“Taking part in this project taught me about my rights, specifically self-employment rights. It also shocked me to learn that many care workers are not able to register with GPs or gain access to healthcare. This project has highlighted the injustices we experience while caring for vulnerable adults in the comfort of their own homes and recognisable surroundings.”

Natalia Byer said: “Listening to many of the research participants’ stories is soul-breaking, and it will be eye-opening for the public. It should not only spark another debate, as we have had many of them. But unite the society to act against the abuses against workers, regulatory shortcomings, and legal grey areas by directly mounting pressure on the government to make the changes identified because of our research.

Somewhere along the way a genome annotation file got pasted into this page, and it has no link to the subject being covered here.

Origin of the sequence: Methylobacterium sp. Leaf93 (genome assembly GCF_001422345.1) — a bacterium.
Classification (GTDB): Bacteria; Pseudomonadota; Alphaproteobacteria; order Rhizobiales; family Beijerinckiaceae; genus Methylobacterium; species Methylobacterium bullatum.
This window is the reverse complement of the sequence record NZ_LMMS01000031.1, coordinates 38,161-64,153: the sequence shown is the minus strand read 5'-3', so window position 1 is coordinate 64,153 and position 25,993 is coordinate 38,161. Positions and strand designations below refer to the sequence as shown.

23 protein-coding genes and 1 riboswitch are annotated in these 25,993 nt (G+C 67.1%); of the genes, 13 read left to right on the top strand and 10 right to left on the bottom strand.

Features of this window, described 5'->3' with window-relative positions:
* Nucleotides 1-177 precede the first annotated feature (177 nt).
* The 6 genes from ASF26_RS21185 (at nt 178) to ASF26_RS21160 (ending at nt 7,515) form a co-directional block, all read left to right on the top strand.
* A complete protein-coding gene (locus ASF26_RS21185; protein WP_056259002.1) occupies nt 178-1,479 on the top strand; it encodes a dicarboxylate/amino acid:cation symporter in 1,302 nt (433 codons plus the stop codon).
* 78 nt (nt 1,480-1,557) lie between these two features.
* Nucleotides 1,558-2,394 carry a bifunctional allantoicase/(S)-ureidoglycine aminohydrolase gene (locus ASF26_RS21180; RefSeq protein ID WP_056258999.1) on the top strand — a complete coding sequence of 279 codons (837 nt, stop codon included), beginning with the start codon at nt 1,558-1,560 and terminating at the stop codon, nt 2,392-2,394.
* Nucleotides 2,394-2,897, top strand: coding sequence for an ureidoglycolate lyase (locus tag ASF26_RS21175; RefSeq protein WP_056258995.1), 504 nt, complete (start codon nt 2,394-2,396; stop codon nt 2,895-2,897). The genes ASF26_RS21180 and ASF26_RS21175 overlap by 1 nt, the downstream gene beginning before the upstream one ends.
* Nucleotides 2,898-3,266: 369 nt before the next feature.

“Our research clearly highlights severe shortcomings of the conditions under which live-in carers are employed, as well as the extent of exploitations and lack of remedies that would be easy to put in place. It’s an important milestone in the ongoing discussion of the broken care system. What’s most important for me as an ex-care worker is that our research identifies crucial regulatory and systemic changes that we all need to work on. I think that we should unify the public around this issue to create unbreakable pressure on the government as, one way or another, each of us is affected.”

Suzanne Hewitt said “I’ve realised with our interviewing and observation on social media that carers are almost indifferent towards their exploitation. I wonder, is it out of fear that the demand for “the job” will dwindle if they speak up and ask for change, or do they believe that nothing would change, even if they do? They silently stew in their frustration, because all they want to do is care for the most vulnerable, all the while being vulnerable themselves.”